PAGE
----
"However, we've discovered that sage and sweetgrass that has not been
burned is spiritually significant, so we have some available should our
Native American patients request it," she said.
Some apprehension about school response
White Hawk said she also has heard of incidents where a child went to
school with the smell of sage on his clothes, and officials pulled him
aside, thinking they detected marijuana.
Bill Smith, director of instructional support services for Sioux Falls
public schools, could think of no time when the odor of sage had caused
consternation in the classroom.
"That doesn't mean it hasn't happened," he said. "But I'm not aware of any
Paz had been warned that burning sage could be misunderstood.
"There are so many times that I have heard Native people talk about, 'Oh, I
was burning sage in my apartment, and the neighbors thought I was smoking
pot,' " she said.
"Sometimes they joke about it, but there's always this undercurrent of
fear, a little bit of an edge, because the history that Native people have
had with the police department hasn't always been positive."
Lt. Greg VandeKamp of the Sioux Falls Police Department said narcotics
officers are taught to tell sage and marijuana apart, both by odor and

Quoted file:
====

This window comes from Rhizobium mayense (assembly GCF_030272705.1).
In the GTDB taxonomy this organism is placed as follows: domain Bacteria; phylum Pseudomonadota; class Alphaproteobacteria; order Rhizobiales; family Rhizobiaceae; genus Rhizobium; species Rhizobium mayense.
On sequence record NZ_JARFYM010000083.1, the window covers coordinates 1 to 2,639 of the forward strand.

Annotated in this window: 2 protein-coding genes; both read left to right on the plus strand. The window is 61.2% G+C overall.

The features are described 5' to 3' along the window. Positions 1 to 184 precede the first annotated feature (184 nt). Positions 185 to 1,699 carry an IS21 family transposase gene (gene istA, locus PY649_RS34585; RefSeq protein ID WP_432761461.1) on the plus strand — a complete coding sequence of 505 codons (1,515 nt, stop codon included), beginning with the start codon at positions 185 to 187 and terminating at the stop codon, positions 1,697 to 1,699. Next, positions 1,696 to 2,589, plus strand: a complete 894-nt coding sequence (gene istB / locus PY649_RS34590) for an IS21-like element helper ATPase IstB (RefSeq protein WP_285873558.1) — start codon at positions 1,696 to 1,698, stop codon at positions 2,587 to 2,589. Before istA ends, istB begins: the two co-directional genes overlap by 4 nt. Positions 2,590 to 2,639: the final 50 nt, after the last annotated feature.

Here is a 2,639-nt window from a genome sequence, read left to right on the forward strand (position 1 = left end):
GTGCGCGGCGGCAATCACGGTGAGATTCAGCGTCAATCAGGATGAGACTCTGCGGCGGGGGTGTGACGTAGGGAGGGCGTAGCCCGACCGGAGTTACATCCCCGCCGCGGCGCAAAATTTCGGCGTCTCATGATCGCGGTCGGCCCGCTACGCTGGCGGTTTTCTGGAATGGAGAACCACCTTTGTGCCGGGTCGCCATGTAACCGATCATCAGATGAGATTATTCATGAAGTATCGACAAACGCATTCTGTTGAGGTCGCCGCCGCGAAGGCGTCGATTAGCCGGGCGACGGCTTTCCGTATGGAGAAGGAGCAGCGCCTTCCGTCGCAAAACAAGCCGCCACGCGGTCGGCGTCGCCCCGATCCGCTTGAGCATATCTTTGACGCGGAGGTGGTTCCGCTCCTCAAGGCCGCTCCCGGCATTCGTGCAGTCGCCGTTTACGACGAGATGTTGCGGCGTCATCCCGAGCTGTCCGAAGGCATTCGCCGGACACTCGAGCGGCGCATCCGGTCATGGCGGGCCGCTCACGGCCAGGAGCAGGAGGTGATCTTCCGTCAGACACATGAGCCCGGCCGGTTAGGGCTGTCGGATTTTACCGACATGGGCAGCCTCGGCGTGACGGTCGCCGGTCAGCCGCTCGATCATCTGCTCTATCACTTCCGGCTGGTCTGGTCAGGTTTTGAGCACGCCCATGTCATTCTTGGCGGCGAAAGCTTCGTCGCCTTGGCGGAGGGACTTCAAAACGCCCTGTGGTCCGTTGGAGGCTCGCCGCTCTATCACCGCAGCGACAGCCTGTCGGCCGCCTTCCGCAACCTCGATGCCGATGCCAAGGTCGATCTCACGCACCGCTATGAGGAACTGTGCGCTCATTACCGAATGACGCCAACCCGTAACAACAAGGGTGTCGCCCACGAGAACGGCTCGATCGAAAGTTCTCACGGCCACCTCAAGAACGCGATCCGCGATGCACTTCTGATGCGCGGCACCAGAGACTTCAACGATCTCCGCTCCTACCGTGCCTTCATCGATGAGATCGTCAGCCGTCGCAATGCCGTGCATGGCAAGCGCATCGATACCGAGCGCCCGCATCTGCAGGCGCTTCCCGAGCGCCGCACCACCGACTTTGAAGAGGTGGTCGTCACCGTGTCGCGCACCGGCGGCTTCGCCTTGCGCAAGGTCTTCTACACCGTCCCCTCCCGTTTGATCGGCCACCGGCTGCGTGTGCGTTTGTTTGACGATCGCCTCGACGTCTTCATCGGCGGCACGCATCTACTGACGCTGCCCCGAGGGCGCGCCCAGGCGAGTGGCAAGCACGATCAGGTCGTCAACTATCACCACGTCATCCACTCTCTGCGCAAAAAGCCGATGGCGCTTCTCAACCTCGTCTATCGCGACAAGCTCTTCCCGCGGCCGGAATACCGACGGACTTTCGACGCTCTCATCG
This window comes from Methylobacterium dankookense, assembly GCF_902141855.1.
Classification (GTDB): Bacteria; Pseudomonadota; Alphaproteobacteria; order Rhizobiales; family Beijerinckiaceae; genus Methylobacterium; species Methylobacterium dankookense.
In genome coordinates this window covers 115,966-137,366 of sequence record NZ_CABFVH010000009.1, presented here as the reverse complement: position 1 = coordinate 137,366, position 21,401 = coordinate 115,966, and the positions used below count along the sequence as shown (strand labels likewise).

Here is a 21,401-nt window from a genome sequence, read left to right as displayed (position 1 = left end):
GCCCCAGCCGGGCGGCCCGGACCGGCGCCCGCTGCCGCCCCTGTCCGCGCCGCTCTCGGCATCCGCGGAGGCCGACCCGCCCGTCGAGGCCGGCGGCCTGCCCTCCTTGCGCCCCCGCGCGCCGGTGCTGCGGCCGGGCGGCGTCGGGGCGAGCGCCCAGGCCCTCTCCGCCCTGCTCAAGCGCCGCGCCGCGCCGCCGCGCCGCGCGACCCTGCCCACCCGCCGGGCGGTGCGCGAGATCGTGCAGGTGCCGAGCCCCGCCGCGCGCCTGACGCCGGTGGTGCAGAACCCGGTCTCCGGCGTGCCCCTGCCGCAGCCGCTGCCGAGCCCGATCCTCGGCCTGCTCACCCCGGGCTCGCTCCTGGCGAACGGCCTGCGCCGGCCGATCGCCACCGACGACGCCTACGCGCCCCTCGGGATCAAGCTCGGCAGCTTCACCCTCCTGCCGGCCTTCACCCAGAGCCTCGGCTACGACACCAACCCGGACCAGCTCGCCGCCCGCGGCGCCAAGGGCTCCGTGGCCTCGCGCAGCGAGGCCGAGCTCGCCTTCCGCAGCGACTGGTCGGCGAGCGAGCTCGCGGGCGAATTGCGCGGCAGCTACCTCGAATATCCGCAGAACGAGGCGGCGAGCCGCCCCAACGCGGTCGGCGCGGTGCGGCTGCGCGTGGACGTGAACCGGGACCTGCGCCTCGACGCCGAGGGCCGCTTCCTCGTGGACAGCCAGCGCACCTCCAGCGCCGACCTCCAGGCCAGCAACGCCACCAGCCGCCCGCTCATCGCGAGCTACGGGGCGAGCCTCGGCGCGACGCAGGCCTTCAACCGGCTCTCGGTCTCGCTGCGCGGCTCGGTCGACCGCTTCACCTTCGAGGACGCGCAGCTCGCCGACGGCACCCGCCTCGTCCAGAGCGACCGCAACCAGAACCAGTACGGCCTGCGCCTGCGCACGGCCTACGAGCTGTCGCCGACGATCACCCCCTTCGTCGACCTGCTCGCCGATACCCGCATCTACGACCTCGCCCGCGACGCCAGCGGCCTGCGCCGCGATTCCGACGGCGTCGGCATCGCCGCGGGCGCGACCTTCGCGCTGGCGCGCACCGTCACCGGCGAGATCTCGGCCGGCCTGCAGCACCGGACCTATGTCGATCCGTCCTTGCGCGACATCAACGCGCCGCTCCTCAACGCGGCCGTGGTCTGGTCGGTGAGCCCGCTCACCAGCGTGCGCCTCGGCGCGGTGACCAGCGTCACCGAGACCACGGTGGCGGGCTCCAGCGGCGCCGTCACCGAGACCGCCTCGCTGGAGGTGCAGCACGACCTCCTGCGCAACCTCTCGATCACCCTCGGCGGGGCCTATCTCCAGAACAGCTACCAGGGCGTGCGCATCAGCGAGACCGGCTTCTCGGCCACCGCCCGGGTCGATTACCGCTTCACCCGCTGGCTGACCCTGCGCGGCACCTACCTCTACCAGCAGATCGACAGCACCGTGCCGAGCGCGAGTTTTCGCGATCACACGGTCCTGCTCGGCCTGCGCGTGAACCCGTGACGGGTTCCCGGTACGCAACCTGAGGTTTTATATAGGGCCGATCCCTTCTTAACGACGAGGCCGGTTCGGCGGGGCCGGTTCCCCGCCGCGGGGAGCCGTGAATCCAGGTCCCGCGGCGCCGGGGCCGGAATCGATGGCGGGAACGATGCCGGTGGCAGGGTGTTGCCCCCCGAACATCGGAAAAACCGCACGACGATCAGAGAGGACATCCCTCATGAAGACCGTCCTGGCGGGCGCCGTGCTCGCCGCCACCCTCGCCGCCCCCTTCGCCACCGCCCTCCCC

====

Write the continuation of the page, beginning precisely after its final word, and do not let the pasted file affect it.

"Most officers, if not all, would be able to tell the difference," he said.
"When you look at it, oftentimes you can tell marijuana from sage, even
Distributing information on saging ceremonies among landlords could be
useful, VandeKamp said.
"Education is the key," he said.
Paz had a friend, since deceased, who would sew regalia for Native dancers.
When the outfits were completed, her friend would smudge them with sage.
But the friend quit doing that after her landlord accused her of smoking
marijuana in her apartment and gave her three days to move out.
Sage advice: Education key to avoiding trouble
Paz hopes to prepare information sheets on the ritual of burning sage and
other plants sacred to Native Americans and distribute them among landlords
in Sioux Falls.
Matt Nagel would welcome that. He manages Doorways, which owns the
apartment building where Paz and her 12-year-old son, Marcus, have lived
"It might not be a bad idea," Nagel said of Paz's plan. "We've never had
this as an issue before ... but these are crime-free buildings."
Paz at first thought the call to the police was made for racial reasons,
but after speaking with her building manager, she is convinced it wasn't.
Nagel doesn't think so, either. "I can guarantee there was no racial
discrimination in this one," he said.
"Knowing the tenant (the complaint) came from, I can guarantee it wasn't.
What she smelled, smelled to her like pot."
When the police came to her door, Paz said, she felt helpless. She wondered
whether she would ever perform a saging ceremony again.
But for Paz, who grew up singing "Silent Night" in German at Christmas, the
connection with her past is too important to give up.
"This is the way my ancestors prayed," she said. "This connects me to my
ancestors in a way I didn't grow up around."
Reach reporter Jill Callison at 331-2307.